Detailing Tires: Easy Way To Make Realistic Tires
I'm sure many of you cringe when you see a huge mold
seam in the middle of some model tires. It is especially visible on racing tires
and slicks. Putting a tire like this on a model will look bad,
and removing the seam using sandpaper is rather awkward and time consuming.
Moreover, the sanding will never look uniform. When I was building one of my latest projects, I
came up with a simple way to quickly and effectively remove the mold seam, or
scuff the tires for that "as raced" look. The technique is rather simple, but you will need
some simple supplies.
You will need a suitable diameter bolt, and a nut that fits it, and two appropriate diameter washers. Different size tires will require different washers.
All this cost me a whopping $0.34 cents at local home improvement center. You will also need a motor tool or an electric screwdriver, and coarse/fine sanding boards.
The pictures are pretty much self-explanatory - clamp the tire between the washers as shown in the picture, make sure it is clamped tight and centered.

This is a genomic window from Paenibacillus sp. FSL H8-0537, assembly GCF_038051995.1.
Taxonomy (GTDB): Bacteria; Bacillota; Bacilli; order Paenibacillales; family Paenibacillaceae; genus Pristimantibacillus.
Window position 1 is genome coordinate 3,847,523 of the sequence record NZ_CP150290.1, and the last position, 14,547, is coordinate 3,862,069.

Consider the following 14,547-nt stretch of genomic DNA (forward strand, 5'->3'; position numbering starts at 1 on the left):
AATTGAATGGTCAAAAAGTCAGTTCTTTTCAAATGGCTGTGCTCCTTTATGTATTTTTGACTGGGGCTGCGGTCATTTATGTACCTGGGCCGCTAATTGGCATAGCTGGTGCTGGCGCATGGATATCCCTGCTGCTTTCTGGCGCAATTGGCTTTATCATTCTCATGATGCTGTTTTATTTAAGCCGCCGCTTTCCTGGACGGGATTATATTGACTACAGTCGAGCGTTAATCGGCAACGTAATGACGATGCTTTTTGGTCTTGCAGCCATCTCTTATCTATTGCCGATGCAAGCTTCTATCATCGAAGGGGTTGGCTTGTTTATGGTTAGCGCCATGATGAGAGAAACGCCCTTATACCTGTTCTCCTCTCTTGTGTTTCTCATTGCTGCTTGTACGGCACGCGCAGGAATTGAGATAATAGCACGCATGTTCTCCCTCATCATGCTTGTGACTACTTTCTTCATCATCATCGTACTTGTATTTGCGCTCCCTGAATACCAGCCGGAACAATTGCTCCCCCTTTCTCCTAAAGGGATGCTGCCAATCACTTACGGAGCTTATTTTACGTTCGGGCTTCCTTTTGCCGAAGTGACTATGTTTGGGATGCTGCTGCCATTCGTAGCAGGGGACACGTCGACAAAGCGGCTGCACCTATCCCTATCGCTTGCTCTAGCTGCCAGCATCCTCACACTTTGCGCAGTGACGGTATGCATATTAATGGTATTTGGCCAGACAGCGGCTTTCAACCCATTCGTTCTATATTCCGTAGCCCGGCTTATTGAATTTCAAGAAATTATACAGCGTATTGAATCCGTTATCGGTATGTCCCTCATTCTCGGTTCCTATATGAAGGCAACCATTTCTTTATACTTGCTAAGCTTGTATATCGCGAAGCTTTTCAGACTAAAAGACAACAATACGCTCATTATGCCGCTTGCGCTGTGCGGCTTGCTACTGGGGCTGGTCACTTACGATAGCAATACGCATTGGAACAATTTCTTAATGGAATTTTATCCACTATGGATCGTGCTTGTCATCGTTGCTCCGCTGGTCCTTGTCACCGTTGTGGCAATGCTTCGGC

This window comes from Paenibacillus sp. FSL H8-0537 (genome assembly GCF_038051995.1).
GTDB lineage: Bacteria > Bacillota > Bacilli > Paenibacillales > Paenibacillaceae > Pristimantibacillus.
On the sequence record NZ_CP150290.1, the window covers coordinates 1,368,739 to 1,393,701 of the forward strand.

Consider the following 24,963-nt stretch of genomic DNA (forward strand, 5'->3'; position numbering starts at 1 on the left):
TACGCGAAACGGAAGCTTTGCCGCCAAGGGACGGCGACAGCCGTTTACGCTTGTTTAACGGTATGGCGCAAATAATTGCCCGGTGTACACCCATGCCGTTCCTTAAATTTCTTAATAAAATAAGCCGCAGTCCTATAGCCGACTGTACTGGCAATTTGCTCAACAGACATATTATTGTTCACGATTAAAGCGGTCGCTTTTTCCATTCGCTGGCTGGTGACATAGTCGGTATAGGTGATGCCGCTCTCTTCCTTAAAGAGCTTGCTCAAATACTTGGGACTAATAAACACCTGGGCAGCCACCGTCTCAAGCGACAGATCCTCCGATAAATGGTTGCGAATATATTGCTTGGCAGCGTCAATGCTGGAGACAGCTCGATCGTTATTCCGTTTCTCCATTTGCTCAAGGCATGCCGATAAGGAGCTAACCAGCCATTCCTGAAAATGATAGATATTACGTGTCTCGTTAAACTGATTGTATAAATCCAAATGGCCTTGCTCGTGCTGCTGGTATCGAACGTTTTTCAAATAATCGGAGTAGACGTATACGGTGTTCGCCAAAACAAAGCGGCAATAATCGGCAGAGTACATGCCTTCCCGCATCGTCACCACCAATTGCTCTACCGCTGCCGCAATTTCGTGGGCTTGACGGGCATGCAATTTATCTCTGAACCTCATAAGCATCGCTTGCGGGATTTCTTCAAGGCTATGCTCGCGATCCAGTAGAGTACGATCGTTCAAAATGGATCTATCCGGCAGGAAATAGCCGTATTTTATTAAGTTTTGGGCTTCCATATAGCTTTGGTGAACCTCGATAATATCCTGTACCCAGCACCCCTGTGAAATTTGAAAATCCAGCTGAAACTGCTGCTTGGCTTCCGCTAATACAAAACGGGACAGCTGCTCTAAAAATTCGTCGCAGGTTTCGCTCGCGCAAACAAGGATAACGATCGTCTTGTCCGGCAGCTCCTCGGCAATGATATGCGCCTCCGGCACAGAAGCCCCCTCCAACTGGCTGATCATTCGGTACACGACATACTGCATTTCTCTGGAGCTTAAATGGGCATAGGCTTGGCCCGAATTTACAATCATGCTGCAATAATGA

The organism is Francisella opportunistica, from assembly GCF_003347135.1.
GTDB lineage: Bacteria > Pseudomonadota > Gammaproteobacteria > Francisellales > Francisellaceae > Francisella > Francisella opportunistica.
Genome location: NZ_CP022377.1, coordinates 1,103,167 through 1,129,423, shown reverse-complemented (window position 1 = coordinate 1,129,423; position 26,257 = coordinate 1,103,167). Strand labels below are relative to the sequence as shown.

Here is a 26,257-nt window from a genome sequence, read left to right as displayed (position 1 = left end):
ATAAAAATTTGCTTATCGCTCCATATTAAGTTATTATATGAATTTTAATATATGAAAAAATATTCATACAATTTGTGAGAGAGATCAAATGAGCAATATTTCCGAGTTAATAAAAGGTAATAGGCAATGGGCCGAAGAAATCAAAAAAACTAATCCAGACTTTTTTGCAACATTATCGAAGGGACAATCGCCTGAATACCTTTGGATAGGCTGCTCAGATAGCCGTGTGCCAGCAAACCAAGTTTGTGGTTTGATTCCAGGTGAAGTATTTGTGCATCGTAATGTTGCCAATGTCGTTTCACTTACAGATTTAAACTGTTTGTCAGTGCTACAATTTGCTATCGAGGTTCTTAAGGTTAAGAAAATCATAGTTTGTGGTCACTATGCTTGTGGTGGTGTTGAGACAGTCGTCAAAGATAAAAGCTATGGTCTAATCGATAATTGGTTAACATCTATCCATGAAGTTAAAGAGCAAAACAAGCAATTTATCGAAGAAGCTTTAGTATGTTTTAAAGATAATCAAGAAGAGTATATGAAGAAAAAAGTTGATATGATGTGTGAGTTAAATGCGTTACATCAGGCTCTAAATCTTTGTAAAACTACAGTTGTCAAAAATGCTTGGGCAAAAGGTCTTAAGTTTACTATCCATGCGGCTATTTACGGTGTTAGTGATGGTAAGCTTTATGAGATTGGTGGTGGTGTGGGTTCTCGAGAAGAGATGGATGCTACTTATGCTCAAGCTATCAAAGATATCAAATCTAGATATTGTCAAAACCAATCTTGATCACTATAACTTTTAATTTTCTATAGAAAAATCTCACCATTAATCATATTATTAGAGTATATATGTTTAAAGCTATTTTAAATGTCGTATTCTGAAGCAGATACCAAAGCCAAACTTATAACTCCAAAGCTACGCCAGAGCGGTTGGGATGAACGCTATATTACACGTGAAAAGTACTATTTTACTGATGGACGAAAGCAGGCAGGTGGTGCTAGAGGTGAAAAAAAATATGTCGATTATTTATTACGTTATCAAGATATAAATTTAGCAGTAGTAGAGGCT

Then clamp the entire assembly into a motor tool or drill, make sure it securely clamped and won't fly off when spinning.
Then take your sanding board, and start sanding. The faster you spin the rotary tool, the faster the tire will be sanded smooth. If you want a more rough looking surface, use coarser sanding board.
This method effectively removes mold seams, and makes tires look realistic, as if they were used/raced. It can also be used on road tires to make thread look a bit worn. Just use fine sanding board and don't scuff the tire too much.
This is how the tire looks after being sanded for 20 seconds - you can do a set of four in less than 5 minutes! No more awkward sanding with sandpaper!
After you sanded the tires and got rid of that ugly mold seam, you can mount the tires on the rims, and further detail them - they will look great on your model now.
Copyright 2010 Alex Kustov. No copying or reproduction in any shape or form without written permission of the author.